Actionable Principles for Artificial Intelligence Policy: Three Pathways

Subsequent to a proliferation of documents to encourage and achieve ethical AI, it becomes increasingly evident that these efforts must be followed by clear actions. However, oftentimes the gap between Ethics Principles and policy is considerable and implementation can be difficult.

One of the key documents for the European Union’s approach towards human-centric and trustworthy AI has been the Ethics Guidelines for Trustworthy AI, presented by the European Commission’s independent High-Level Expert Group on AI. This document has arguably had a comparably stronger impact than many other, similar documents on policy-making, especially within the EU. It therefore lays the groundwork for a new paper investigating ‘Actionable Principles for AI Policy’.

The paper analyses the strengths and weaknesses of the development process of the Ethics Guidelines and draws from that the core elements towards a new framework instigating the development of more implementable ethical principles for the governance of AI. In doing so, it proposes a novel framework for ‘Actionable Principles for AI Policy’ built on three core elements: (1) preliminary landscape assessments; (2) multi-stakeholder participation and cross-sectoral feedback; and, (3) mechanisms to support implementation and operationalizability. These three elements serve to support the real-world applicability and policy implementation of the developed principles by way of placing them within their given environment (societal, geopolitical or otherwise), ensuring that a diversity of voices is included in the process, and, through a concretisation of target audience and suitable mechanisms.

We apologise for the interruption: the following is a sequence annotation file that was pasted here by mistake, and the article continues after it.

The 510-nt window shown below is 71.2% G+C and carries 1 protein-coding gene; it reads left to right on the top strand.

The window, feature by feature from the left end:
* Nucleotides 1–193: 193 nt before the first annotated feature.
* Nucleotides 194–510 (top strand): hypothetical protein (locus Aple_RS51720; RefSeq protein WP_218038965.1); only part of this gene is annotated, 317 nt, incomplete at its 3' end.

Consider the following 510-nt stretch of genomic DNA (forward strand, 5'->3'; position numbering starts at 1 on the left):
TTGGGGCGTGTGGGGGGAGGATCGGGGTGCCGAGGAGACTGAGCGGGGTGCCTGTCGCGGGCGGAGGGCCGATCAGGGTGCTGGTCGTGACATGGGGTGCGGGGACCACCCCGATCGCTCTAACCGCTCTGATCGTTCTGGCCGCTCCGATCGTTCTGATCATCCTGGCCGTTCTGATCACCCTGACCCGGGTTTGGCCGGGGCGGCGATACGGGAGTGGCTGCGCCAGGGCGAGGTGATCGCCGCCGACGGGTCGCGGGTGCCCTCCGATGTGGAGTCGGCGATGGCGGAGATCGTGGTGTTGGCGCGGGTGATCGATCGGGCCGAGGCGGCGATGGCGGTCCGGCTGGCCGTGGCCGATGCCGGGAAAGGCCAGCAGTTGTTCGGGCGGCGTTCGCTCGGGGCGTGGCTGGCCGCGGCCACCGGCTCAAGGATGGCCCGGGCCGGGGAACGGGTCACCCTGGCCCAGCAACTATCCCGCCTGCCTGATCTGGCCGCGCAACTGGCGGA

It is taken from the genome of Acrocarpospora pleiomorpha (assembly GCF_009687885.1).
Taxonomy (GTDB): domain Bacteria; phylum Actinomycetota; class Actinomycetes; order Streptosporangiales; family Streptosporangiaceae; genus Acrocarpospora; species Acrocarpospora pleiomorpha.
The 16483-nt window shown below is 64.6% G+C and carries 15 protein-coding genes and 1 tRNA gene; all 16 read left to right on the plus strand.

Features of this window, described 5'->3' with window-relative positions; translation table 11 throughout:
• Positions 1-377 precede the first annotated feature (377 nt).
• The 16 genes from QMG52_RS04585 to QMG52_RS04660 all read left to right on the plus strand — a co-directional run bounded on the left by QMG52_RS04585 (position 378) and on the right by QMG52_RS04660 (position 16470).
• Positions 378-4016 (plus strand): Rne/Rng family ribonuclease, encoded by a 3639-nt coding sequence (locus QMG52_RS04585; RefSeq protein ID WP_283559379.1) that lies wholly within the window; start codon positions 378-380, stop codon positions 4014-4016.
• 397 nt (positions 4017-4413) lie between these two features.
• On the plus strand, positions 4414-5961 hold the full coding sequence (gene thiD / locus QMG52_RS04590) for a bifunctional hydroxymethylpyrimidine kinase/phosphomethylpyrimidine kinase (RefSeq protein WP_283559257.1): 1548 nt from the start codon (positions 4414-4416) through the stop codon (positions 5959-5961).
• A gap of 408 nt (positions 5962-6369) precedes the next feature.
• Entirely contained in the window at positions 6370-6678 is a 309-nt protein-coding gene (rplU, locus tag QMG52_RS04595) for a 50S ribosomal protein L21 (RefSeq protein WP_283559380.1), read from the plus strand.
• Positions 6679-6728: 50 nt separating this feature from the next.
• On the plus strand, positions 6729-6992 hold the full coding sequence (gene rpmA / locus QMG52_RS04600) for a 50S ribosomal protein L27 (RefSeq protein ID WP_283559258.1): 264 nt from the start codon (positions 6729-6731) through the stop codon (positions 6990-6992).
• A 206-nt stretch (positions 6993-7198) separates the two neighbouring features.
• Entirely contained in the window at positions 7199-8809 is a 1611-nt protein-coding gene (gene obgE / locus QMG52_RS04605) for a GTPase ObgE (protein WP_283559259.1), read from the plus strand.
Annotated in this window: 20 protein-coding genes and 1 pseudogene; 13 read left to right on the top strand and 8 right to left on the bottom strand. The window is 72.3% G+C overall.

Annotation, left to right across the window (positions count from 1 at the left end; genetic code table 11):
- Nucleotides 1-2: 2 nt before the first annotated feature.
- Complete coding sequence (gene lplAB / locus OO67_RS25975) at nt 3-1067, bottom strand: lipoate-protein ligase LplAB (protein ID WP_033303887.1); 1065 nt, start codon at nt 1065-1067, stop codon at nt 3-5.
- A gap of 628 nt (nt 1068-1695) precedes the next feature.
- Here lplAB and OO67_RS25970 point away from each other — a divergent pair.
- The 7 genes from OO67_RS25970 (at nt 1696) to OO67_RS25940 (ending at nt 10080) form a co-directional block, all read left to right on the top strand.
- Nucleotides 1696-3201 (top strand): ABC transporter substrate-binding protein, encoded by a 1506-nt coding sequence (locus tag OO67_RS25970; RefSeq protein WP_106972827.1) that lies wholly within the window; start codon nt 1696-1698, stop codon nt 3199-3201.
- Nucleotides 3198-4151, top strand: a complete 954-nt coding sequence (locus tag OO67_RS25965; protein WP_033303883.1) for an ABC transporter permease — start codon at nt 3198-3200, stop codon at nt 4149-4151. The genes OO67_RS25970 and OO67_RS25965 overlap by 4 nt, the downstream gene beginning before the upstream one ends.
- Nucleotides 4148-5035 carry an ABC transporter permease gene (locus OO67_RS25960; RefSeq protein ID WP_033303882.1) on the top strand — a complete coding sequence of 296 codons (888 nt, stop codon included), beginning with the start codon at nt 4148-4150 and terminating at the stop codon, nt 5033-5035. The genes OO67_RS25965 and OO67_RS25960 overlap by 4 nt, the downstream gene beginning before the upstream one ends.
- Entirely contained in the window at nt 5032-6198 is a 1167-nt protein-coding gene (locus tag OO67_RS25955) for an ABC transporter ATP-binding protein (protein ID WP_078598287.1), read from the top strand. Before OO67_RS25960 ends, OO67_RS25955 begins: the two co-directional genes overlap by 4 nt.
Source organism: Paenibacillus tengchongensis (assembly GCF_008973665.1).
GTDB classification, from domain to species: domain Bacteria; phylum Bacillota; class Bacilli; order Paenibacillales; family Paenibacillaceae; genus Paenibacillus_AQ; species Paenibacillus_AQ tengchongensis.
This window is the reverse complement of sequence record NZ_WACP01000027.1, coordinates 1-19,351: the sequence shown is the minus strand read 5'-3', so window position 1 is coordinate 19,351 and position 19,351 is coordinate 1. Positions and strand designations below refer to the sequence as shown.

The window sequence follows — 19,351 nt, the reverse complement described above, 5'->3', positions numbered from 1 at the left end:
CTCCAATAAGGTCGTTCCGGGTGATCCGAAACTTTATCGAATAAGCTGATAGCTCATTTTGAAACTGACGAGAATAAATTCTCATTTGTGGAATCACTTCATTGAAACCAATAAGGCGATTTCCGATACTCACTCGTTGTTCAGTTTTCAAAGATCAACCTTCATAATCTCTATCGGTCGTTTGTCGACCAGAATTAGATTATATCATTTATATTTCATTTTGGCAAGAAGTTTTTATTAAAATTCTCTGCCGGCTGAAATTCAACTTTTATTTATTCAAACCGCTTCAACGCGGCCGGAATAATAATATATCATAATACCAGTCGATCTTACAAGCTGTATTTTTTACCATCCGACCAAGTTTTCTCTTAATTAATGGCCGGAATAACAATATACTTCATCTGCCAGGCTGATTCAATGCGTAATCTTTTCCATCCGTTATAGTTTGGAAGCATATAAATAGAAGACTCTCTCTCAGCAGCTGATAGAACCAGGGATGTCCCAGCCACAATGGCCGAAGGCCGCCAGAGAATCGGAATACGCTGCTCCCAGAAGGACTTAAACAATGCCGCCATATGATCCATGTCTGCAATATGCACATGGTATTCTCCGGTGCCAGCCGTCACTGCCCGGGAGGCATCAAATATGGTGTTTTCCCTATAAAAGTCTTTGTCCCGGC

Inevitably, there are a multitude of other hurdles that AI Ethics Principles face and will face over the coming years. Nevertheless, the pacing-problem is real and future governance efforts will significantly rely on existing (academic) work as they make sense of direly needed policy options. This puts Actionable Principles in a potentially powerful political and societal role, one that needs to be taken seriously and nourished.

Original research paper can be found here: 

Stix, C. Actionable Principles for Artificial Intelligence Policy: Three Pathways. Sci Eng Ethics27, 15 (2021).

AI HLEG ai ethics Ethical Principles